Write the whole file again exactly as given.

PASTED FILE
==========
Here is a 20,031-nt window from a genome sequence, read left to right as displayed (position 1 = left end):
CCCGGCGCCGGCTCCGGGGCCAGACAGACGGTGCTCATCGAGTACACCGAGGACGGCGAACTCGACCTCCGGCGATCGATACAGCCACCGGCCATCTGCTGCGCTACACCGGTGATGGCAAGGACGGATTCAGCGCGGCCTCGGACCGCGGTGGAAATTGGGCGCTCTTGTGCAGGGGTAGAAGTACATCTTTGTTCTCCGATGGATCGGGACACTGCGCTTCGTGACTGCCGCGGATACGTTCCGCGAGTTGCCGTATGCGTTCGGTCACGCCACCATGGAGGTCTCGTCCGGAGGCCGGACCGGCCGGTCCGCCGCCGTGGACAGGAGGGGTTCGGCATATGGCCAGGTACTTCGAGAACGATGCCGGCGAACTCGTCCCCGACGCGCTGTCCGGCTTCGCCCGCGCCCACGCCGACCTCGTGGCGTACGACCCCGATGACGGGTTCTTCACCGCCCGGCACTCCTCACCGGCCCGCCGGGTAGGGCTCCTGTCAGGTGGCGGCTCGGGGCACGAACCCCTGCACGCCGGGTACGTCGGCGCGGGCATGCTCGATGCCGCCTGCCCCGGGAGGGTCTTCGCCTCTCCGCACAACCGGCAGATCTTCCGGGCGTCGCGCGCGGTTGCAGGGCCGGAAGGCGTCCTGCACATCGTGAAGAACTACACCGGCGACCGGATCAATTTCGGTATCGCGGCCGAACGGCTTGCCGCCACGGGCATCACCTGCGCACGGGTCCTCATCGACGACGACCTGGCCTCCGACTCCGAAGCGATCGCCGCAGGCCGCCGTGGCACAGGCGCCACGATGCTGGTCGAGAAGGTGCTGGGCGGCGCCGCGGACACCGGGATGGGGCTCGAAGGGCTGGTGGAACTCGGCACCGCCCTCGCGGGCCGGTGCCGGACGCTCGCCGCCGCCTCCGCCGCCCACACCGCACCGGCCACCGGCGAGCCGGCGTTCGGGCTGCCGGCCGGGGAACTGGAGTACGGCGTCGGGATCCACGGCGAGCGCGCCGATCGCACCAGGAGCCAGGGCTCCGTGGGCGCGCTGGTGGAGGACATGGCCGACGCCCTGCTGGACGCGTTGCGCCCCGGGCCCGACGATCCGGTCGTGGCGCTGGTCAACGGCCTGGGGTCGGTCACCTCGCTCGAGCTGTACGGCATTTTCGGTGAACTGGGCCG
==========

Here is a 20,031-nt window from a genome sequence, read left to right as displayed (position 1 = left end):
CCCGGCGCCGGCTCCGGGGCCAGACAGACGGTGCTCATCGAGTACACCGAGGACGGCGAACTCGACCTCCGGCGATCGATACAGCCACCGGCCATCTGCTGCGCTACACCGGTGATGGCAAGGACGGATTCAGCGCGGCCTCGGACCGCGGTGGAAATTGGGCGCTCTTGTGCAGGGGTAGAAGTACATCTTTGTTCTCCGATGGATCGGGACACTGCGCTTCGTGACTGCCGCGGATACGTTCCGCGAGTTGCCGTATGCGTTCGGTCACGCCACCATGGAGGTCTCGTCCGGAGGCCGGACCGGCCGGTCCGCCGCCGTGGACAGGAGGGGTTCGGCATATGGCCAGGTACTTCGAGAACGATGCCGGCGAACTCGTCCCCGACGCGCTGTCCGGCTTCGCCCGCGCCCACGCCGACCTCGTGGCGTACGACCCCGATGACGGGTTCTTCACCGCCCGGCACTCCTCACCGGCCCGCCGGGTAGGGCTCCTGTCAGGTGGCGGCTCGGGGCACGAACCCCTGCACGCCGGGTACGTCGGCGCGGGCATGCTCGATGCCGCCTGCCCCGGGAGGGTCTTCGCCTCTCCGCACAACCGGCAGATCTTCCGGGCGTCGCGCGCGGTTGCAGGGCCGGAAGGCGTCCTGCACATCGTGAAGAACTACACCGGCGACCGGATCAATTTCGGTATCGCGGCCGAACGGCTTGCCGCCACGGGCATCACCTGCGCACGGGTCCTCATCGACGACGACCTGGCCTCCGACTCCGAAGCGATCGCCGCAGGCCGCCGTGGCACAGGCGCCACGATGCTGGTCGAGAAGGTGCTGGGCGGCGCCGCGGACACCGGGATGGGGCTCGAAGGGCTGGTGGAACTCGGCACCGCCCTCGCGGGCCGGTGCCGGACGCTCGCCGCCGCCTCCGCCGCCCACACCGCACCGGCCACCGGCGAGCCGGCGTTCGGGCTGCCGGCCGGGGAACTGGAGTACGGCGTCGGGATCCACGGCGAGCGCGCCGATCGCACCAGGAGCCAGGGCTCCGTGGGCGCGCTGGTGGAGGACATGGCCGACGCCCTGCTGGACGCGTTGCGCCCCGGGCCCGACGATCCGGTCGTGGCGCTGGTCAACGGCCTGGGGTCGGTCACCTCGCTCGAGCTGTACGGCATTTTCGGTGAACTGGGCCG